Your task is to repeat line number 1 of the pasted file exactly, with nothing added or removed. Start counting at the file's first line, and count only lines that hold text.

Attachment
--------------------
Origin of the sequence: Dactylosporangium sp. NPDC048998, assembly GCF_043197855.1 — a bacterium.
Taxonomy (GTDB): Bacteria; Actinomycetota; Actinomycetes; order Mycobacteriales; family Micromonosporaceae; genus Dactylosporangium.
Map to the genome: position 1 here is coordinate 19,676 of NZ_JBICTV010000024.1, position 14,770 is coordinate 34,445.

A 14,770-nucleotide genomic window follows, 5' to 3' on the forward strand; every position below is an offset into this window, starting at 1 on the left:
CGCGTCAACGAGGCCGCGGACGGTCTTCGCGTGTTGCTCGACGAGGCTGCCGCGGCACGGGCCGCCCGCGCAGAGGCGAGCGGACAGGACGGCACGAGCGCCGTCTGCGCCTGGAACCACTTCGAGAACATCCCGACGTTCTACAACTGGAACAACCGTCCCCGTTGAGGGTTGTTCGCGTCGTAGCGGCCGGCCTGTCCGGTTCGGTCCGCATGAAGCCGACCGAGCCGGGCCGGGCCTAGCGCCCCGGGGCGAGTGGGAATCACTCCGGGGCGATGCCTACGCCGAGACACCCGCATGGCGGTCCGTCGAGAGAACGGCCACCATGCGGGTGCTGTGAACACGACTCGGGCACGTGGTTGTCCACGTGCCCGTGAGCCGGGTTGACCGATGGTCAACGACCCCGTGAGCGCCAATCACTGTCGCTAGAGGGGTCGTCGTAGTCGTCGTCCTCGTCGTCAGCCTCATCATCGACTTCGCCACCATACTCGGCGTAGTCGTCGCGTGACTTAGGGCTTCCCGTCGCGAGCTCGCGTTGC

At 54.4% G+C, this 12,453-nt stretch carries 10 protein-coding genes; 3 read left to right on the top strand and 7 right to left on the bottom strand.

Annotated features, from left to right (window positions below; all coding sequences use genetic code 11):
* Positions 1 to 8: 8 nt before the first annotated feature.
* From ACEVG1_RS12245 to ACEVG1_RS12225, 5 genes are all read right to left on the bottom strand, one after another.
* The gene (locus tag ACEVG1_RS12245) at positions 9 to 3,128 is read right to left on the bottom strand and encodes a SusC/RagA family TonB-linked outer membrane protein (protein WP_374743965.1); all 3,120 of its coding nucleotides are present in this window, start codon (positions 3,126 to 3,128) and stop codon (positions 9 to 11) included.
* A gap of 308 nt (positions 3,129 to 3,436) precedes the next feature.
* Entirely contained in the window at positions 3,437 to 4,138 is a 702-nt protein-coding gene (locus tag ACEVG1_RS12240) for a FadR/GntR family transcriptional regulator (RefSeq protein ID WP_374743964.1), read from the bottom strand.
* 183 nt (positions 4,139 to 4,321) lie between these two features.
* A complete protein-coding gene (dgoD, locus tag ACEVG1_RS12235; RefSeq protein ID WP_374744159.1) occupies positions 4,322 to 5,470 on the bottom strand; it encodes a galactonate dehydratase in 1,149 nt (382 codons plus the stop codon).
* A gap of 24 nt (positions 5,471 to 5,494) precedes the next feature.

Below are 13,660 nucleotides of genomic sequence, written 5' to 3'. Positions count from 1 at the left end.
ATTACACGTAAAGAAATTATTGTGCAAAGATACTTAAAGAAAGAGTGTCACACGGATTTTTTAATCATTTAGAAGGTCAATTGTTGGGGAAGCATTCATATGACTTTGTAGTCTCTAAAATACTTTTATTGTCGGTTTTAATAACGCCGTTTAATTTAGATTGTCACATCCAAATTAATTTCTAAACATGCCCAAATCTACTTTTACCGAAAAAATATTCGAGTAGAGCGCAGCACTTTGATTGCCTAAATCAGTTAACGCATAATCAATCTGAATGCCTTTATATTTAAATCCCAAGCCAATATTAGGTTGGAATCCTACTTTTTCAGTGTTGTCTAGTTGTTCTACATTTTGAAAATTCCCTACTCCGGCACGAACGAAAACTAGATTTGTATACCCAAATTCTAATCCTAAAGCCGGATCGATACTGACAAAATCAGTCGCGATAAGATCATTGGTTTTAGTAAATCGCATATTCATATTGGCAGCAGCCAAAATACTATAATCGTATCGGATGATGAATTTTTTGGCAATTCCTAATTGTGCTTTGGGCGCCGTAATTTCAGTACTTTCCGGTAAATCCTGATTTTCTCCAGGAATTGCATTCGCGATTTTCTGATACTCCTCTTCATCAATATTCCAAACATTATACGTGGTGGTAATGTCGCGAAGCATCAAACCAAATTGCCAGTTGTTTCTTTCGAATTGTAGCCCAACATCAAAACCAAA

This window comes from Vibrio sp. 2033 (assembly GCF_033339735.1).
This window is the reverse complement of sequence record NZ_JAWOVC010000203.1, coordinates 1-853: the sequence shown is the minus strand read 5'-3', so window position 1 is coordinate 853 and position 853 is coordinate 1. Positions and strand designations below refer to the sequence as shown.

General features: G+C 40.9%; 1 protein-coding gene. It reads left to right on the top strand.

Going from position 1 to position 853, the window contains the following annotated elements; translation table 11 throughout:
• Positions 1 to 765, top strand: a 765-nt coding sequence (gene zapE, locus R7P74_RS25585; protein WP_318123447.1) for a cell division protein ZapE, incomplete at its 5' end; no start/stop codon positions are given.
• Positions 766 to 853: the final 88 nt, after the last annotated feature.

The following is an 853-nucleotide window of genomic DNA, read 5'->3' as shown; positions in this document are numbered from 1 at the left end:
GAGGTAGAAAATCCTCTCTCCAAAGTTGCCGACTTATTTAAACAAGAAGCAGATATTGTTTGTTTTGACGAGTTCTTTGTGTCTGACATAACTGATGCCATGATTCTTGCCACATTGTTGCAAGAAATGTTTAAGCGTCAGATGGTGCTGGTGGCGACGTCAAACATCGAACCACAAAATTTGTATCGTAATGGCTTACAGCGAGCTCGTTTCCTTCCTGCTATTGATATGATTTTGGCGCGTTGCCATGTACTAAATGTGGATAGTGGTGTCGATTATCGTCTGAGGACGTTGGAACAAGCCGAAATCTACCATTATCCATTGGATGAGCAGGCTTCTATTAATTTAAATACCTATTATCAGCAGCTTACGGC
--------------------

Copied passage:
Origin of the sequence: Dactylosporangium sp. NPDC048998, assembly GCF_043197855.1 — a bacterium.